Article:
Opinion: How to be Happier and Healthier; a Few Reminders.
Last weekend, we were reminded to be thankful. Now, as winter looms and days grow shorter, darker, and colder, perhaps we could use a few reminders of the things we already know, really, about being happier and healthier — mentally healthier, too. Thanksgiving day — Monday, October 10 — was also World Mental Health day. It’s worth spending a few moments to think about retaining and perhaps improving our state of being. The following reminders come to us from “Action For Happiness” and “Mental Health First Aid (England)”.
First, that old saw about it being “more blessed to give than to receive” holds true — when we give to others, it makes us feel better. All of us, including the least well-off financially, can give the gift of listening to others — non-judgmentally; or can share skills or knowledge. We can be generous with our attention — turn off that phone and talk to someone in person.
Giving attention is closely tied to relating to others. Keeping friendships alive instead of simply moving on or relating only through electronic devices can be important to your happiness. Try getting in touch with someone you haven’t seen for a while. Again, turn off those distracting devices and be fully present with them.
Exercising produces “feel-good” endorphins in our bodies while it gives us all sorts of other benefits, physical and mental. For the best benefits, get as much of your exercise outside as you can; it’s good for us to be out in the trees and hills. If you’re capable of walking, walk to work or to do errands around town as much as you can. Don’t just automatically start the car every time to need to go somewhere. It may take a bit longer to walk, but the benefits are huge! And you can smile and talk to people on your way.
Be aware of what’s around you; this is being “mindful” and is a way of alleviating anxiety. What can you see? What can you hear? Are there any scents drifting on the air? What does you sense of touch tell you about where you are? This is another way of being in touch with the world around you — just paying attention to where you are and what your surrounding are. It’s also a good way to notice and enjoy wildlife — and to avoid hazards!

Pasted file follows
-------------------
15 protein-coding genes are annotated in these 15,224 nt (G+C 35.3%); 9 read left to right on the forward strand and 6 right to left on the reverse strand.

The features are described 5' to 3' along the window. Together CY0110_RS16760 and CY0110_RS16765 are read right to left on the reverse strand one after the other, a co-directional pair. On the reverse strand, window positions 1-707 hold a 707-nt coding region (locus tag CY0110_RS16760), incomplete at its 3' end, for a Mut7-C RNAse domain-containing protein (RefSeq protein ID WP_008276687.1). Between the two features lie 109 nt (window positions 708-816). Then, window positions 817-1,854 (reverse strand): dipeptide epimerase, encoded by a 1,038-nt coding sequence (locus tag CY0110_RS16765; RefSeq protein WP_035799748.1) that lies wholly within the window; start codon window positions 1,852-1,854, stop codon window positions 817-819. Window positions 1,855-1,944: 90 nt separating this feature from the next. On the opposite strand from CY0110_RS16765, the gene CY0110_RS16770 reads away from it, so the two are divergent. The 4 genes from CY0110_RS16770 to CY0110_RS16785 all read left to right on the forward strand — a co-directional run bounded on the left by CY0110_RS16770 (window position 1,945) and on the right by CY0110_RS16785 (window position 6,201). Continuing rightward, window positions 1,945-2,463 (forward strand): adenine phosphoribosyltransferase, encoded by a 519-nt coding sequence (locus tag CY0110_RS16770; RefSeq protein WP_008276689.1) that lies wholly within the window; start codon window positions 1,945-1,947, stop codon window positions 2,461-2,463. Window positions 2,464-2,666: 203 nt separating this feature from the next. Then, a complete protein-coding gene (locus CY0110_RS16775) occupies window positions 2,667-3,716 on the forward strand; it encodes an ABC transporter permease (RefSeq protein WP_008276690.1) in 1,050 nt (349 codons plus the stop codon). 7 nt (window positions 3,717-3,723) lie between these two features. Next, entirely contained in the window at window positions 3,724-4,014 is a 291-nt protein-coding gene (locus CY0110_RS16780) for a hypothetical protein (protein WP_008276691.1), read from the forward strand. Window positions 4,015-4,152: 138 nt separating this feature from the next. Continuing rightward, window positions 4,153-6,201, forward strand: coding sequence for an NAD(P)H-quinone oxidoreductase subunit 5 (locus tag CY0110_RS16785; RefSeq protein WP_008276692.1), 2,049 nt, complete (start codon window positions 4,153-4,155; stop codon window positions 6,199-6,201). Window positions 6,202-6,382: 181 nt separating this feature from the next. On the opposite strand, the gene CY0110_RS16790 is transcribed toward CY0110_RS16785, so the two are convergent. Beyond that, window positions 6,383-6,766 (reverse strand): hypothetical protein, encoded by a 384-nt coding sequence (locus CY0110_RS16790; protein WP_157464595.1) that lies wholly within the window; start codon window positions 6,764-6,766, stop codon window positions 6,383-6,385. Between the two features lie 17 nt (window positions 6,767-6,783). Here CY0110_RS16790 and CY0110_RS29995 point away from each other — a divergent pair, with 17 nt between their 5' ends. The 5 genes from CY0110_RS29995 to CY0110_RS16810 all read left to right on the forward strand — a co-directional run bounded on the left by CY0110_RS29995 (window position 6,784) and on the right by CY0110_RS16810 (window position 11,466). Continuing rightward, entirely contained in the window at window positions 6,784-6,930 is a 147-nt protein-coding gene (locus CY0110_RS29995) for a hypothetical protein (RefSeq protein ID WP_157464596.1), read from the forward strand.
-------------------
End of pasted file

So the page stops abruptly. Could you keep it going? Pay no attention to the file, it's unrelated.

Experiment with new activities — learn something. Try out a new role. It’s good for your brain, and often good for your mood.
If your experiment or learning experiences don’t go well, be resilient. We can’t control all that happens, but we have some control over how it affects us. We can choose to accept an outcome that we didn’t want, and to learn something from it and then move on to something else; we can ventilate to a friend about it and then let it go — that’s if we have maintained friendships with others who are willing to give us the gift of their attention and caring! If we have made a serious mistake that has hurt someone else, we can accept responsibility for it, apologize and do what we can to repair the harm. Everyone makes mistakes. It makes us feel better if we can acknowledge them and learn from our mistakes, and try to make up for them.
That approach to making mistakes is part of accepting who we are, accepting that we can’t always be everything we’d like to be; we don’t have to beat ourselves up for it. We can be grateful for the things we can do, and the things we have, rather than yearning after skills or possessions we think we want but don’t have. How much do we need, anyway? Much less than most of us already have.
Have some fun. Set time aside for what you love to do. Focus on your positive emotions — they build up a buffer against stress and over time, can lead to lasting changes in the brain that support well-being.
And as for diet, which has a huge influence on our health and well-being, don’t obsess and stress about it. Eating well is really simple: just avoid processed foods with their burden of excess fats and sugars, avoid foods containing pesticides and herbicides, eat mostly plants, and don’t eat too much. Drink water as your beverage of choice, and be grateful that we have enough.
There. I feel better already.